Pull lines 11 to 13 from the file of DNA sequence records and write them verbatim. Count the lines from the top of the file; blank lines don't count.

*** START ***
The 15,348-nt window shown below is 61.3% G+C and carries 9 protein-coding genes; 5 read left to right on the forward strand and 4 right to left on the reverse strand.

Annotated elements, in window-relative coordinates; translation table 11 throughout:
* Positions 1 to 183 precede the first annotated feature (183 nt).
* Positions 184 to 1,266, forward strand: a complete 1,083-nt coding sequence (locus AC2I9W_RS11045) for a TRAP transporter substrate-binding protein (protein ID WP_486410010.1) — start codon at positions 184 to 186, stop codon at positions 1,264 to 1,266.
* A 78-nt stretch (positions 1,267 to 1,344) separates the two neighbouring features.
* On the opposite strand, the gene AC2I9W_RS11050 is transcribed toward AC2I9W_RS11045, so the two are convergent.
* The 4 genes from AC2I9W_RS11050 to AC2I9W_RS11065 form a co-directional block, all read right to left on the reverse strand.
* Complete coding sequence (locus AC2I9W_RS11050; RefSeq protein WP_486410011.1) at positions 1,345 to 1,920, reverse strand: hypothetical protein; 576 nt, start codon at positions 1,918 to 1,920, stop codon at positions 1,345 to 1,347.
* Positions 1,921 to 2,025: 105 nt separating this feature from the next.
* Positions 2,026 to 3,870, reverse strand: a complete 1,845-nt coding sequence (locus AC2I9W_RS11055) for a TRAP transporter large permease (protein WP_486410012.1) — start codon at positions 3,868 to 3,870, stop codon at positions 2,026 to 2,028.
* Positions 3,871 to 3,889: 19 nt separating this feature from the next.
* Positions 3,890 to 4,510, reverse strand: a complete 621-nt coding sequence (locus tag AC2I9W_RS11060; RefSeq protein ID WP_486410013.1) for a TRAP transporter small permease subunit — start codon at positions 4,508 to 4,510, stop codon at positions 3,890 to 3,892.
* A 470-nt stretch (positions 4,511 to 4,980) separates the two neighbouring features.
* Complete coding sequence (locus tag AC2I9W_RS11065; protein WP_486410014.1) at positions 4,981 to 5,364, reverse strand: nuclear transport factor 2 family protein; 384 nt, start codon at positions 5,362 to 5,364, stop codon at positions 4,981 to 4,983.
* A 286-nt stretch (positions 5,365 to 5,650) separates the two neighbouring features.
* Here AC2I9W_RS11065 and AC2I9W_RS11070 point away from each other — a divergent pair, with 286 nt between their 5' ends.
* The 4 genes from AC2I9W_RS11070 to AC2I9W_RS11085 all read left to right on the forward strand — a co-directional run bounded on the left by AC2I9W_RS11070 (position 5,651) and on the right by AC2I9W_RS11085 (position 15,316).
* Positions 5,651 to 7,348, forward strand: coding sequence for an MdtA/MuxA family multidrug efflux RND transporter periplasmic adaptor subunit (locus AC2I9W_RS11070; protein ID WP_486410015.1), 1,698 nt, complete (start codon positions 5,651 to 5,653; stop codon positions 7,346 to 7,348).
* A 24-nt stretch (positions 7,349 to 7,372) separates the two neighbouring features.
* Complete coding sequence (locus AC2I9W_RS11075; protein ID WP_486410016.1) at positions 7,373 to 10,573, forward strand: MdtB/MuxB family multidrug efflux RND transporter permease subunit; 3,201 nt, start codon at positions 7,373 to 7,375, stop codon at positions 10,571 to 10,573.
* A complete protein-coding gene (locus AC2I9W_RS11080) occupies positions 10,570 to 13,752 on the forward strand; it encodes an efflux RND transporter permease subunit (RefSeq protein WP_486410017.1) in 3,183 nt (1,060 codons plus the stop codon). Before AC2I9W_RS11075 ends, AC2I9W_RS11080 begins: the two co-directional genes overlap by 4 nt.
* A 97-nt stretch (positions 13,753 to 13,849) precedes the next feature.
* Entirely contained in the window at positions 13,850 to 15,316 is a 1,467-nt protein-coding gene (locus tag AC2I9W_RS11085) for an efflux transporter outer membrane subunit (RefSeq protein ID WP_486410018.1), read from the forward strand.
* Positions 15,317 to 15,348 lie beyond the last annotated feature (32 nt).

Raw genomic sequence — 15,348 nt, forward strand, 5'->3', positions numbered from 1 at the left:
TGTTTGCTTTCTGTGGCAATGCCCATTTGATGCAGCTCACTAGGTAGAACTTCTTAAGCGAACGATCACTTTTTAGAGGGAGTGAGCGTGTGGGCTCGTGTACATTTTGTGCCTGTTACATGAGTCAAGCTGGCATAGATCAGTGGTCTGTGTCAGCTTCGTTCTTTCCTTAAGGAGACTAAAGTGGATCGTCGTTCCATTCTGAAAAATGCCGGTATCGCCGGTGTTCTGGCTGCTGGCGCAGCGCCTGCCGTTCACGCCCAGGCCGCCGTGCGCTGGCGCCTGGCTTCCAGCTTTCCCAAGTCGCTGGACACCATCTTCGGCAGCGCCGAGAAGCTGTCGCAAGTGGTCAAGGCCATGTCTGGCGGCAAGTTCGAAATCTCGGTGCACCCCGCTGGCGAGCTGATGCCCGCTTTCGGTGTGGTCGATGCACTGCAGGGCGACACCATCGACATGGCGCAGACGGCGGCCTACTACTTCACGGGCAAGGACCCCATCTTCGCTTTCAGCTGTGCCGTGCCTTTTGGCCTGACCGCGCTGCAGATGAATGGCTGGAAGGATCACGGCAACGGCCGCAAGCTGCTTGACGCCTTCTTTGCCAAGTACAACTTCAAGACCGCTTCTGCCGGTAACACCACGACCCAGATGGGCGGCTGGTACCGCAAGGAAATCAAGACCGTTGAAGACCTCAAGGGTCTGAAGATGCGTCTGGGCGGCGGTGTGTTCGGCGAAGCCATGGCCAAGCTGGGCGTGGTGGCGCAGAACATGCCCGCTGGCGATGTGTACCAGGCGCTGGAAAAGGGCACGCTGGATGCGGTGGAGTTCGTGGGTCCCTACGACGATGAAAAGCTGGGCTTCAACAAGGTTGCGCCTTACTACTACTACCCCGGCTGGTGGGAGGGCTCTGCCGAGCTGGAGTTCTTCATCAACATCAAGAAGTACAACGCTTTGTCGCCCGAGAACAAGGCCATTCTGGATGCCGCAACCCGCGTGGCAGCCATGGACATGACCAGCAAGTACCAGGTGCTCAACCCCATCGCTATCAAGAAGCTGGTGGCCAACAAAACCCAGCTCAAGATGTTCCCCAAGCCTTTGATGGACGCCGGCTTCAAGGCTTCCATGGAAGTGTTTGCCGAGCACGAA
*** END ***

* Positions 3,871 to 3,889: 19 nt separating this feature from the next.
* Positions 3,890 to 4,510, reverse strand: a complete 621-nt coding sequence (locus tag AC2I9W_RS11060; RefSeq protein ID WP_486410013.1) for a TRAP transporter small permease subunit — start codon at positions 4,508 to 4,510, stop codon at positions 3,890 to 3,892.
* A 470-nt stretch (positions 4,511 to 4,980) separates the two neighbouring features.